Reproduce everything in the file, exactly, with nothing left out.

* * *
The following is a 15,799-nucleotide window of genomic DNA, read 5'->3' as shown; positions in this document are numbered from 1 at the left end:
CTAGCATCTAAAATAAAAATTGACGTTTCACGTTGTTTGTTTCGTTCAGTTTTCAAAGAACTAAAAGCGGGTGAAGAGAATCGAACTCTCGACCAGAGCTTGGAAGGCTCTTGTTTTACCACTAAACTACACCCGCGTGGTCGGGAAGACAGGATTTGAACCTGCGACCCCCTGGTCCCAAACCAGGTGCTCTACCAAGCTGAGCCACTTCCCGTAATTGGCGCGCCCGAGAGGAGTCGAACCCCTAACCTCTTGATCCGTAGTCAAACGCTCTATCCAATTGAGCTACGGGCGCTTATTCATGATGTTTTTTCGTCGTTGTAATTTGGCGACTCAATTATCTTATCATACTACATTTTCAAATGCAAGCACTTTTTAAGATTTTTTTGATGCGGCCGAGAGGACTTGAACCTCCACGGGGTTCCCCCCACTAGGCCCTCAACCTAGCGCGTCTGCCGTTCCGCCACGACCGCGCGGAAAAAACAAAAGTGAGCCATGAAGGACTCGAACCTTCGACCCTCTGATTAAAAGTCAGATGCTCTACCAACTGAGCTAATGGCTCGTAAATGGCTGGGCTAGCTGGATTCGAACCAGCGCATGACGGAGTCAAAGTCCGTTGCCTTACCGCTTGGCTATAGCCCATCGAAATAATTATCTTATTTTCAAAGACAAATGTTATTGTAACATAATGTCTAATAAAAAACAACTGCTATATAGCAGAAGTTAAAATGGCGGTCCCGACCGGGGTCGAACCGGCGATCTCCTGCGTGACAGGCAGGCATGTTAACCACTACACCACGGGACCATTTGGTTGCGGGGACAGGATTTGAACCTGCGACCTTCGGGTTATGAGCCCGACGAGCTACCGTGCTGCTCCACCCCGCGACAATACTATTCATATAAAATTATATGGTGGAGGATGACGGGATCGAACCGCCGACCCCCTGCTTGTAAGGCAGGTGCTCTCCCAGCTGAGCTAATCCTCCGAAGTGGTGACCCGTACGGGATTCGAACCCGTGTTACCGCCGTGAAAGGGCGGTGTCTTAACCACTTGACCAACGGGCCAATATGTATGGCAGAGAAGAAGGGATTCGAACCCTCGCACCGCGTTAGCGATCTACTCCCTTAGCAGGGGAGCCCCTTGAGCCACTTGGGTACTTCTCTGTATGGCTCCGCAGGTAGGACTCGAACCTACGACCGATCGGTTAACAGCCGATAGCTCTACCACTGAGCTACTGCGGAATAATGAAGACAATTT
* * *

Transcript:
The following is a 15,799-nucleotide window of genomic DNA, read 5'->3' as shown; positions in this document are numbered from 1 at the left end:
CTAGCATCTAAAATAAAAATTGACGTTTCACGTTGTTTGTTTCGTTCAGTTTTCAAAGAACTAAAAGCGGGTGAAGAGAATCGAACTCTCGACCAGAGCTTGGAAGGCTCTTGTTTTACCACTAAACTACACCCGCGTGGTCGGGAAGACAGGATTTGAACCTGCGACCCCCTGGTCCCAAACCAGGTGCTCTACCAAGCTGAGCCACTTCCCGTAATTGGCGCGCCCGAGAGGAGTCGAACCCCTAACCTCTTGATCCGTAGTCAAACGCTCTATCCAATTGAGCTACGGGCGCTTATTCATGATGTTTTTTCGTCGTTGTAATTTGGCGACTCAATTATCTTATCATACTACATTTTCAAATGCAAGCACTTTTTAAGATTTTTTTGATGCGGCCGAGAGGACTTGAACCTCCACGGGGTTCCCCCCACTAGGCCCTCAACCTAGCGCGTCTGCCGTTCCGCCACGACCGCGCGGAAAAAACAAAAGTGAGCCATGAAGGACTCGAACCTTCGACCCTCTGATTAAAAGTCAGATGCTCTACCAACTGAGCTAATGGCTCGTAAATGGCTGGGCTAGCTGGATTCGAACCAGCGCATGACGGAGTCAAAGTCCGTTGCCTTACCGCTTGGCTATAGCCCATCGAAATAATTATCTTATTTTCAAAGACAAATGTTATTGTAACATAATGTCTAATAAAAAACAACTGCTATATAGCAGAAGTTAAAATGGCGGTCCCGACCGGGGTCGAACCGGCGATCTCCTGCGTGACAGGCAGGCATGTTAACCACTACACCACGGGACCATTTGGTTGCGGGGACAGGATTTGAACCTGCGACCTTCGGGTTATGAGCCCGACGAGCTACCGTGCTGCTCCACCCCGCGACAATACTATTCATATAAAATTATATGGTGGAGGATGACGGGATCGAACCGCCGACCCCCTGCTTGTAAGGCAGGTGCTCTCCCAGCTGAGCTAATCCTCCGAAGTGGTGACCCGTACGGGATTCGAACCCGTGTTACCGCCGTGAAAGGGCGGTGTCTTAACCACTTGACCAACGGGCCAATATGTATGGCAGAGAAGAAGGGATTCGAACCCTCGCACCGCGTTAGCGATCTACTCCCTTAGCAGGGGAGCCCCTTGAGCCACTTGGGTACTTCTCTGTATGGCTCCGCAGGTAGGACTCGAACCTACGACCGATCGGTTAACAGCCGATAGCTCTACCACTGAGCTACTGCGGAATAATGAAGACAATTT